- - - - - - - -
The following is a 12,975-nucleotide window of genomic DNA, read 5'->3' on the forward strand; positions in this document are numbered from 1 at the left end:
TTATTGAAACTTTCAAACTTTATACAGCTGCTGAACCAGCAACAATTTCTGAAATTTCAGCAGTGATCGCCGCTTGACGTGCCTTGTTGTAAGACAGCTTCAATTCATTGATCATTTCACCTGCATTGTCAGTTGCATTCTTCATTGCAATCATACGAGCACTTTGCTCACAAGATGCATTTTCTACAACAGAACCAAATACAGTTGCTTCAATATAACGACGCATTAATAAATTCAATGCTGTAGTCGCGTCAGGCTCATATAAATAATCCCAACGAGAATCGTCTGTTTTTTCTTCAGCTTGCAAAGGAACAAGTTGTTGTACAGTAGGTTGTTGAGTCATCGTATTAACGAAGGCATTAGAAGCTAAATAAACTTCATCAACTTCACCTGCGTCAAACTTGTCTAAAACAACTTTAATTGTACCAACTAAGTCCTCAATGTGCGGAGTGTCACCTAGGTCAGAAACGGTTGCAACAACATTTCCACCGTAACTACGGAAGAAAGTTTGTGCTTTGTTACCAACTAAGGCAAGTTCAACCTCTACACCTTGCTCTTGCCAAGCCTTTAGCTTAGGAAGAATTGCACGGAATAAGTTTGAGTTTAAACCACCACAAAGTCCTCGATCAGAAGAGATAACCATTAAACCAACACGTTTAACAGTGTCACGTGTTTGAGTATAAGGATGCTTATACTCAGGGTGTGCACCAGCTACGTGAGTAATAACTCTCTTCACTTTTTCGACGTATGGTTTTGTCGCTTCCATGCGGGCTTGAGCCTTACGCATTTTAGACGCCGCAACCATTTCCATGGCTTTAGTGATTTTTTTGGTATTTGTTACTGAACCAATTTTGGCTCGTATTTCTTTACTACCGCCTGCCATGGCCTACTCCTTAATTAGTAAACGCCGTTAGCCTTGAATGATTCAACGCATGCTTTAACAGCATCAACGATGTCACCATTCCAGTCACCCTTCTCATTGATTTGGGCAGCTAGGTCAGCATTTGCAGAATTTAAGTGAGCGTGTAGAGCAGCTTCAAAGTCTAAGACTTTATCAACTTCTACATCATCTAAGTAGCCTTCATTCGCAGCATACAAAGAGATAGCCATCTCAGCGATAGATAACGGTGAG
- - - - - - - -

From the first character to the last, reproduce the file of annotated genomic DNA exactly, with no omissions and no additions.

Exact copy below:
The following is a 12,975-nucleotide window of genomic DNA, read 5'->3' on the forward strand; positions in this document are numbered from 1 at the left end:
TTATTGAAACTTTCAAACTTTATACAGCTGCTGAACCAGCAACAATTTCTGAAATTTCAGCAGTGATCGCCGCTTGACGTGCCTTGTTGTAAGACAGCTTCAATTCATTGATCATTTCACCTGCATTGTCAGTTGCATTCTTCATTGCAATCATACGAGCACTTTGCTCACAAGATGCATTTTCTACAACAGAACCAAATACAGTTGCTTCAATATAACGACGCATTAATAAATTCAATGCTGTAGTCGCGTCAGGCTCATATAAATAATCCCAACGAGAATCGTCTGTTTTTTCTTCAGCTTGCAAAGGAACAAGTTGTTGTACAGTAGGTTGTTGAGTCATCGTATTAACGAAGGCATTAGAAGCTAAATAAACTTCATCAACTTCACCTGCGTCAAACTTGTCTAAAACAACTTTAATTGTACCAACTAAGTCCTCAATGTGCGGAGTGTCACCTAGGTCAGAAACGGTTGCAACAACATTTCCACCGTAACTACGGAAGAAAGTTTGTGCTTTGTTACCAACTAAGGCAAGTTCAACCTCTACACCTTGCTCTTGCCAAGCCTTTAGCTTAGGAAGAATTGCACGGAATAAGTTTGAGTTTAAACCACCACAAAGTCCTCGATCAGAAGAGATAACCATTAAACCAACACGTTTAACAGTGTCACGTGTTTGAGTATAAGGATGCTTATACTCAGGGTGTGCACCAGCTACGTGAGTAATAACTCTCTTCACTTTTTCGACGTATGGTTTTGTCGCTTCCATGCGGGCTTGAGCCTTACGCATTTTAGACGCCGCAACCATTTCCATGGCTTTAGTGATTTTTTTGGTATTTGTTACTGAACCAATTTTGGCTCGTATTTCTTTACTACCGCCTGCCATGGCCTACTCCTTAATTAGTAAACGCCGTTAGCCTTGAATGATTCAACGCATGCTTTAACAGCATCAACGATGTCACCATTCCAGTCACCCTTCTCATTGATTTGGGCAGCTAGGTCAGCATTTGCAGAATTTAAGTGAGCGTGTAGAGCAGCTTCAAAGTCTAAGACTTTATCAACTTCTACATCATCTAAGTAGCCTTCATTCGCAGCATACAAAGAGATAGCCATCTCAGCGATAGATAACGGTGAG